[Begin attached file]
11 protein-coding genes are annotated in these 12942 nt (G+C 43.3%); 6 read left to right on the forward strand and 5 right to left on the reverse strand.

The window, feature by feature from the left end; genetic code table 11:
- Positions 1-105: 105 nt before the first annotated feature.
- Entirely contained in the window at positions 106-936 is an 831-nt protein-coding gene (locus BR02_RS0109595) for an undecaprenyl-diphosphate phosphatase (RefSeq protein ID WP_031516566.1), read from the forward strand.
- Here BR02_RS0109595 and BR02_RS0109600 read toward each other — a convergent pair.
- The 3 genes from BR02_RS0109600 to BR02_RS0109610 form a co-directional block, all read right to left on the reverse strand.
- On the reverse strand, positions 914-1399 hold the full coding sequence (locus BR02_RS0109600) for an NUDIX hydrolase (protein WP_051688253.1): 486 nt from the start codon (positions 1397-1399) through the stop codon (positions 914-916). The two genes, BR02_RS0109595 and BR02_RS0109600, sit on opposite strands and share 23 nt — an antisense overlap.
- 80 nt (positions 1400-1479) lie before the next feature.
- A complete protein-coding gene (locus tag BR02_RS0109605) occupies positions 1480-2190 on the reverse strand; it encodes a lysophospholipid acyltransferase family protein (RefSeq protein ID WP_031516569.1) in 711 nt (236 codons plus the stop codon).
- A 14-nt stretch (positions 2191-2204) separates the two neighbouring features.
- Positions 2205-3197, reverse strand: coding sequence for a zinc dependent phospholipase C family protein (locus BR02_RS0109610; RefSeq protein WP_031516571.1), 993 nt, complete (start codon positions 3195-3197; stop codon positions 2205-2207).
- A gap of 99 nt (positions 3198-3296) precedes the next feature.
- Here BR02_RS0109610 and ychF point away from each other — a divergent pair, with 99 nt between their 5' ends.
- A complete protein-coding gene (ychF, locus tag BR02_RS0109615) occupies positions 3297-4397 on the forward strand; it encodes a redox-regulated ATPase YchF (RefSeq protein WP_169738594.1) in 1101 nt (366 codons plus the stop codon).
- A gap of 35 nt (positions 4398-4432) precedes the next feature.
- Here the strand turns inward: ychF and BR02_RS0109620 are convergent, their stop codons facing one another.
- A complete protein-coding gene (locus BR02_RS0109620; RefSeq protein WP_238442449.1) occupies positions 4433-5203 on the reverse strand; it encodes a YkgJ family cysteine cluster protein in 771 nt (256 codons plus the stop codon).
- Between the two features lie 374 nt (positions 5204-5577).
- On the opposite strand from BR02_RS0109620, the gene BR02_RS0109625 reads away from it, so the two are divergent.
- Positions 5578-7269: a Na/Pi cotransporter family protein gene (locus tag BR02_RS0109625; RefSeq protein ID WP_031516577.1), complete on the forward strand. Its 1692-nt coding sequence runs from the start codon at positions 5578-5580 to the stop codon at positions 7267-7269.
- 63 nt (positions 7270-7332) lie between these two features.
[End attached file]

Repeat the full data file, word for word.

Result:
11 protein-coding genes are annotated in these 12942 nt (G+C 43.3%); 6 read left to right on the forward strand and 5 right to left on the reverse strand.

The window, feature by feature from the left end; genetic code table 11:
- Positions 1-105: 105 nt before the first annotated feature.
- Entirely contained in the window at positions 106-936 is an 831-nt protein-coding gene (locus BR02_RS0109595) for an undecaprenyl-diphosphate phosphatase (RefSeq protein ID WP_031516566.1), read from the forward strand.
- Here BR02_RS0109595 and BR02_RS0109600 read toward each other — a convergent pair.
- The 3 genes from BR02_RS0109600 to BR02_RS0109610 form a co-directional block, all read right to left on the reverse strand.
- On the reverse strand, positions 914-1399 hold the full coding sequence (locus BR02_RS0109600) for an NUDIX hydrolase (protein WP_051688253.1): 486 nt from the start codon (positions 1397-1399) through the stop codon (positions 914-916). The two genes, BR02_RS0109595 and BR02_RS0109600, sit on opposite strands and share 23 nt — an antisense overlap.
- 80 nt (positions 1400-1479) lie before the next feature.
- A complete protein-coding gene (locus tag BR02_RS0109605) occupies positions 1480-2190 on the reverse strand; it encodes a lysophospholipid acyltransferase family protein (RefSeq protein ID WP_031516569.1) in 711 nt (236 codons plus the stop codon).
- A 14-nt stretch (positions 2191-2204) separates the two neighbouring features.
- Positions 2205-3197, reverse strand: coding sequence for a zinc dependent phospholipase C family protein (locus BR02_RS0109610; RefSeq protein WP_031516571.1), 993 nt, complete (start codon positions 3195-3197; stop codon positions 2205-2207).
- A gap of 99 nt (positions 3198-3296) precedes the next feature.
- Here BR02_RS0109610 and ychF point away from each other — a divergent pair, with 99 nt between their 5' ends.
- A complete protein-coding gene (ychF, locus tag BR02_RS0109615) occupies positions 3297-4397 on the forward strand; it encodes a redox-regulated ATPase YchF (RefSeq protein WP_169738594.1) in 1101 nt (366 codons plus the stop codon).
- A gap of 35 nt (positions 4398-4432) precedes the next feature.
- Here the strand turns inward: ychF and BR02_RS0109620 are convergent, their stop codons facing one another.
- A complete protein-coding gene (locus BR02_RS0109620; RefSeq protein WP_238442449.1) occupies positions 4433-5203 on the reverse strand; it encodes a YkgJ family cysteine cluster protein in 771 nt (256 codons plus the stop codon).
- Between the two features lie 374 nt (positions 5204-5577).
- On the opposite strand from BR02_RS0109620, the gene BR02_RS0109625 reads away from it, so the two are divergent.
- Positions 5578-7269: a Na/Pi cotransporter family protein gene (locus tag BR02_RS0109625; RefSeq protein ID WP_031516577.1), complete on the forward strand. Its 1692-nt coding sequence runs from the start codon at positions 5578-5580 to the stop codon at positions 7267-7269.
- 63 nt (positions 7270-7332) lie between these two features.